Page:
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The British actor Jude Law has received a $200,000 payout from the now-defunct British tabloid the News of the World over repeated phone hacking between 2003 and 2006, the High Court in London heard today.
LONDON, United Kingdom – Actor Jude Law has received a $200,000 payout over phone hacking by the now-defunct British tabloid News of the World, one of a series of settlements read out at the High Court in London today.
Law is among 36 phone hacking victims involved in Thursday's settlements totalling hundreds of thousands of dollars with Rupert Murdoch’s media empire, the New York Times reported.
Other payouts went to soccer player, Ashley Cole, former deputy prime minister Lord Prescott, who received $60,000, and Guy Pelly, a friend of Princes William and Harry.
The court was told Law’s phone was repeatedly hacked between 2003 and 2006, according to the BBC. The British actor’s ex-wife Sadie Frost – one of 18 victims revealed today to have received payouts from media mogul Rupert Murdoch’s News International, the former owner of the News of the World – got $77,000.
In a statement, Frost said she suspected Law was tipping off journalists because reporters always seemed to anticipate her movements.
Sara Payne, the mother of murdered schoolgirl Sarah Payne, and Shaun Russell, whose wife and daughter were murdered a decade and a half ago, were also awarded undisclosed amounts, the court was told.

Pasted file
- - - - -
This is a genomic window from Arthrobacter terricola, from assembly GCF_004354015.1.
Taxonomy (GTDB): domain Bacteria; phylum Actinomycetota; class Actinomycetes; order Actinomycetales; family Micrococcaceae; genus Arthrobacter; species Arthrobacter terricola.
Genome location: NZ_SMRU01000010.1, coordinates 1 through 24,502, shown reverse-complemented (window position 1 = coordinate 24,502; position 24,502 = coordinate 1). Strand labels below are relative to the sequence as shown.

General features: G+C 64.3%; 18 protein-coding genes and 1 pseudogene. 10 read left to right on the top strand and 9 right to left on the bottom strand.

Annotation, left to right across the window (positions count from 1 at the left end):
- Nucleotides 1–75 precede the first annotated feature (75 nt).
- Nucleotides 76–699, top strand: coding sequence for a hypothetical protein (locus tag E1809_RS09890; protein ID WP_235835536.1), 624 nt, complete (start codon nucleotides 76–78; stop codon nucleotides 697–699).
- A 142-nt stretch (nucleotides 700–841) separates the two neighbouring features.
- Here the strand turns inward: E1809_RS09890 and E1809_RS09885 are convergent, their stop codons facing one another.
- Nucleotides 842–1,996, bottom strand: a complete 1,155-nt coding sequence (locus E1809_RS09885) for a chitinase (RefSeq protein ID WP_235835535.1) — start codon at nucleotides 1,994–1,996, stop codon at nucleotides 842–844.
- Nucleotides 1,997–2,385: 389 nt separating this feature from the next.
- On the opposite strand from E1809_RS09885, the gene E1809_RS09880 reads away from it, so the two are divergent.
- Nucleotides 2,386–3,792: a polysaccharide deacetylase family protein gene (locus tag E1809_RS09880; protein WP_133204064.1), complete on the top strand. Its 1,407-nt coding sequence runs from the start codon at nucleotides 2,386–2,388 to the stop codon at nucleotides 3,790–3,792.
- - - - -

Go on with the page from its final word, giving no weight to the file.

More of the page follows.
More from GlobalPost: Mother of murdered child latest alleged victim in News of the World scandal
Regarding the damages awarded to Law, the High Court described the, “sustained campaign of surveillance, pursuit and harassment” of the actor, in addition to the publication of private and intrusive information, as “profound”, the Independent reported.
Sixteen articles in total were published revealing personal information about Law. His personal assistant, Ben Jackon, and public relations consultant, Ciara Parkes, were each awarded $60,000 and $55,000, respectively.
In a statement read out in court by his solicitor, Law said that “no aspect of my private life was safe from intrusion by [News International subsidiary] News Group newspapers, including the lives of my children and the people who work for me,” the Guardian reported.
More from GlobalPost: Phone-hacking scandal - Murdoch son denies lying, blames former execs
UPDATE: Mark Lewis, a lawyer for many of the phone-hacking victims said “it is important that we don’t get carried away into thinking that the war is over,” according to the Associated Press. “ There are many more cases in the pipeline.”